Window size (2w + 1) | Q3 (%) | Qα (%) | Qβ (%) | QL (%) |
7 | 53.97 | 50.48 | 23.41 | 69.82 |
11 | 58.57 | 61.25 | 25.33 | 71.12 |
15 | 57.92 | 61.15 | 24.58 | 70.11 |
Table 2: Overall Q_{3} and individual secondary structure accuracy comparisons for different window sizes.
From Table 2, we can see that the deterministic sequential sampling algorithm with window size 2w+1 = 11 achieves the best performance, while at 2w+1 = 7 the performance is much worse than the other two window sizes. The poor prediction performance of the smaller window size is due to the the inadequately captured statistical features of the secondary structure by the small window size. However, larger window sizes also pose problems as shown by the worse performance with window size of 15 compared to window size of 11. This is caused by the inaccurate predictions of the two state transition probabilities in (9) and (11). When large window sizes are chosen, the number of unique transitions also increases, which can lead to many transitions without sufficient number of observations, thus resulting in poor estimation of the transition probabilities.
Next, we perform three experiments; each has window length of 2w+1 = 11, but using different total number of particles and the number of top candidates used for weighted majority voting. The results in Table 3 show that the performance of the deterministic sequential sampling algorithm can be improved by increasing the number of particles. However, the improvement does not seem to be very significant, as the overall Q_{3}performance is only improved by 2% when the number of particles was doubled from 500 to 1000, showing that the deterministic sequential sampling algorithm is still robust when the number of particles used in the experiment is relatively small.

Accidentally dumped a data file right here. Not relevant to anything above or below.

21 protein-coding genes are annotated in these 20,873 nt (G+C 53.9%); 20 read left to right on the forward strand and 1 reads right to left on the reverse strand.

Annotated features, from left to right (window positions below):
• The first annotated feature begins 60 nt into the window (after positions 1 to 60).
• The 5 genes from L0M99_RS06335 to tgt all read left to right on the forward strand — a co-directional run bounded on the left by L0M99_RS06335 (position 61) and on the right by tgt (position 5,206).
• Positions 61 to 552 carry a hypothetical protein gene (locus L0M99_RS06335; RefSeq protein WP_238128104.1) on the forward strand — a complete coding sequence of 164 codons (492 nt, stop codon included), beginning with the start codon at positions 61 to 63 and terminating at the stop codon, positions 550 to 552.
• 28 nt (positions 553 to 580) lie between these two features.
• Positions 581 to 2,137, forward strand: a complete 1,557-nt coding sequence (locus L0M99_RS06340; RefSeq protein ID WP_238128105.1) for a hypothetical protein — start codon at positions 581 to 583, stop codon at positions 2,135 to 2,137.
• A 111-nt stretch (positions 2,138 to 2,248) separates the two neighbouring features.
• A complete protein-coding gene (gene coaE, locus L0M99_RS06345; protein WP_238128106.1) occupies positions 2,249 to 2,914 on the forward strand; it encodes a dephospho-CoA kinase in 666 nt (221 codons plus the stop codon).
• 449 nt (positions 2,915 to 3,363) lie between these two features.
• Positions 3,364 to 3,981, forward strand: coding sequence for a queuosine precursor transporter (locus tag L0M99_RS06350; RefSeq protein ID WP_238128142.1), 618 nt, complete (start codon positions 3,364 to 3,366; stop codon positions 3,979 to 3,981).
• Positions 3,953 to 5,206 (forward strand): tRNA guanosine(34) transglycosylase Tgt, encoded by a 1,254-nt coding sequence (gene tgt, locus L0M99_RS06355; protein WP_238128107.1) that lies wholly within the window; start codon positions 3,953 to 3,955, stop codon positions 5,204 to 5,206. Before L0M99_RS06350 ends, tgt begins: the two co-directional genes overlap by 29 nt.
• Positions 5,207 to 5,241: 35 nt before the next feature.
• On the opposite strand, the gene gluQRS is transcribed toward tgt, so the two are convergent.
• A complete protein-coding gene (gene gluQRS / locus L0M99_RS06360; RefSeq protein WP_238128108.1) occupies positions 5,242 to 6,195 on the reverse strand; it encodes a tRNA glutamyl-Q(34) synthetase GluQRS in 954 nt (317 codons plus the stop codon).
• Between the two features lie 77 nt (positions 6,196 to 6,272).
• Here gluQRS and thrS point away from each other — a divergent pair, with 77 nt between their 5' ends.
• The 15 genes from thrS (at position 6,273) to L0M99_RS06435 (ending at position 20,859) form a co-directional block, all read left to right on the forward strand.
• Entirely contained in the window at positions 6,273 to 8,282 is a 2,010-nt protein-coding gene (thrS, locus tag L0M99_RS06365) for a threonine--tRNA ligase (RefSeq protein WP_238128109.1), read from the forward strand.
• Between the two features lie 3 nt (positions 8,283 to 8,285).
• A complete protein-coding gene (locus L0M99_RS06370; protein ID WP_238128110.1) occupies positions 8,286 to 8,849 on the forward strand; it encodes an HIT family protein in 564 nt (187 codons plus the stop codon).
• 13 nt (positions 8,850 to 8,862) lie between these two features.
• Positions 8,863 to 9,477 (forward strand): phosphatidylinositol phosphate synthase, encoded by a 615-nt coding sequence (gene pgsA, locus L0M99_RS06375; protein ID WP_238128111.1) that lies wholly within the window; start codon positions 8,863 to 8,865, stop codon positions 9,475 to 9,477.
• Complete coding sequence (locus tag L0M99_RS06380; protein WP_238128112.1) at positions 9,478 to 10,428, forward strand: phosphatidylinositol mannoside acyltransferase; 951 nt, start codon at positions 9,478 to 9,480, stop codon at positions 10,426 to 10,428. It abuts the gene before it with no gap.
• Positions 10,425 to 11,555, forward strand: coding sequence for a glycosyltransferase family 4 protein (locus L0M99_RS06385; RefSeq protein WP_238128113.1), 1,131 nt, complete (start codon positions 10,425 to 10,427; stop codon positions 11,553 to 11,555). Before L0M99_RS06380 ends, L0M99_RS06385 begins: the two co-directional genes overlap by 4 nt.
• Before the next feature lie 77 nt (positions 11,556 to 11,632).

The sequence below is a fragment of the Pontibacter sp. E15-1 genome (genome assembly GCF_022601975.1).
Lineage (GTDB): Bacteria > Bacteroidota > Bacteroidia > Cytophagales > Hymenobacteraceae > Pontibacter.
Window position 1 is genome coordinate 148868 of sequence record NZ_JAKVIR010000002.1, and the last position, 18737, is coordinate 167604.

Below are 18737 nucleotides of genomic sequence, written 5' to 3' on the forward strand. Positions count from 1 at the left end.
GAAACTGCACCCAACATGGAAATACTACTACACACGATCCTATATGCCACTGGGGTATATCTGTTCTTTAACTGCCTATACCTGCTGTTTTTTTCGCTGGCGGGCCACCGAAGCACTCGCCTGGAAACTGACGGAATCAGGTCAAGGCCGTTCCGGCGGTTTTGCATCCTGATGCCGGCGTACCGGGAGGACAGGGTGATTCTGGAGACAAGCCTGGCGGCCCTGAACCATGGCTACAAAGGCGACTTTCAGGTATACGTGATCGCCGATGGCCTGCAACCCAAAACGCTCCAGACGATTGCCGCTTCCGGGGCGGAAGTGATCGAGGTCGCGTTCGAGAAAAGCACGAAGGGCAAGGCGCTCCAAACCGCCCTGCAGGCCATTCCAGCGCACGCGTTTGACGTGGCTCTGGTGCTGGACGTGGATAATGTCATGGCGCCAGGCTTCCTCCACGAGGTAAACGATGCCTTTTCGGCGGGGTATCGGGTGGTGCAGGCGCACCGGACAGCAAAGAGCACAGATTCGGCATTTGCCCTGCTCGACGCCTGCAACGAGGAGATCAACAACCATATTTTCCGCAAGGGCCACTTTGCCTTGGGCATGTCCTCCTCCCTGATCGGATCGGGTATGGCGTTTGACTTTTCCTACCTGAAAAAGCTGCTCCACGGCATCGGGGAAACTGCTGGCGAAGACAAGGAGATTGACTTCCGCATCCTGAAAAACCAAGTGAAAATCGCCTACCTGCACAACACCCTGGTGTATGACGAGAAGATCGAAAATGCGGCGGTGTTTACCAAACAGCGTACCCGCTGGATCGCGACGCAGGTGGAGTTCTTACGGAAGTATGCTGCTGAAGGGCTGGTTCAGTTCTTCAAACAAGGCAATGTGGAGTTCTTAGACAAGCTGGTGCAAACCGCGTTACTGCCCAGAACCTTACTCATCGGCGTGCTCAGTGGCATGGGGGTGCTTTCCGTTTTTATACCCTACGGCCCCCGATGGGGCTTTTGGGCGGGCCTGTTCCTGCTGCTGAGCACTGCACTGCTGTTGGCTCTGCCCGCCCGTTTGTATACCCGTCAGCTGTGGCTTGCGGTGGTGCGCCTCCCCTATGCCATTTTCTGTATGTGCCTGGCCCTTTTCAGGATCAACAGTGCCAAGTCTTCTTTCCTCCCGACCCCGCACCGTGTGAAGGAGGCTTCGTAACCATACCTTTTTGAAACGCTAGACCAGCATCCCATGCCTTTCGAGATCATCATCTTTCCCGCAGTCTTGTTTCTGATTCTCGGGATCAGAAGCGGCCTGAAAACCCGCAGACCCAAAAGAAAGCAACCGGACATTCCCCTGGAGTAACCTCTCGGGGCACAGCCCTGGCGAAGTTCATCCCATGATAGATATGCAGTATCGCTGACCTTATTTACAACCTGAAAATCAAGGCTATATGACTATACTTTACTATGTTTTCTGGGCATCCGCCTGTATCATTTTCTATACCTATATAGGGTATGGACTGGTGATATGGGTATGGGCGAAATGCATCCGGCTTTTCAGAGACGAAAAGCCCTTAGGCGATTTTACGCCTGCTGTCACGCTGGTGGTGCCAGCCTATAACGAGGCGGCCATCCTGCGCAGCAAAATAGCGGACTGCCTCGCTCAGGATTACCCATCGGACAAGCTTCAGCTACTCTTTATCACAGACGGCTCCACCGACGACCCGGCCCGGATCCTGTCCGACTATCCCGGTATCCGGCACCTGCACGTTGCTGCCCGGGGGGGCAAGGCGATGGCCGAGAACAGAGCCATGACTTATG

N | M | Q3 (%) | Qα (%) | Qβ (%) | QL (%) |
500 | 100 | 58.57 | 61.25 | 25.33 | 71.12 |
750 | 150 | 59.33 | 61.57 | 25.42 | 72.48 |
1000 | 200 | 60.09 | 62.37 | 26.22 | 73.21 |
Table 3: Overall Q_{3} and individual secondary structure accuracy comparisons for different number of particles and different number of top candidates used in weighted majority voting.
In this work, we have proposed a single-sequence, deterministic sequential sampling-based algorithm to find the most likely secondary structure conformation of a protein, and a set of suboptimal conformations to simulate the changing protein structure under different environments. The algorithm is based on a windowedobservation hidden Markov model. While the enumeration of the states may seem more complex, we have improved upon the way each conformation is scored, by taking an average over the possible conformations within a window. One should take note that in our work, we have not included the effects from the in sequences of non-local amino acids in the sequence. To model the non-local in sequences, more available data than what is presently available is needed in order to accurately describe the interactions between amino acids that are far apart in terms of sequence distance. With more available data, a joint secondary and tertiary structure prediction may become a more feasible approach to the prediction of protein structure, and the HMMbased approach presented in this work should lend itself very well with extensions to treat additional tertiary structure information.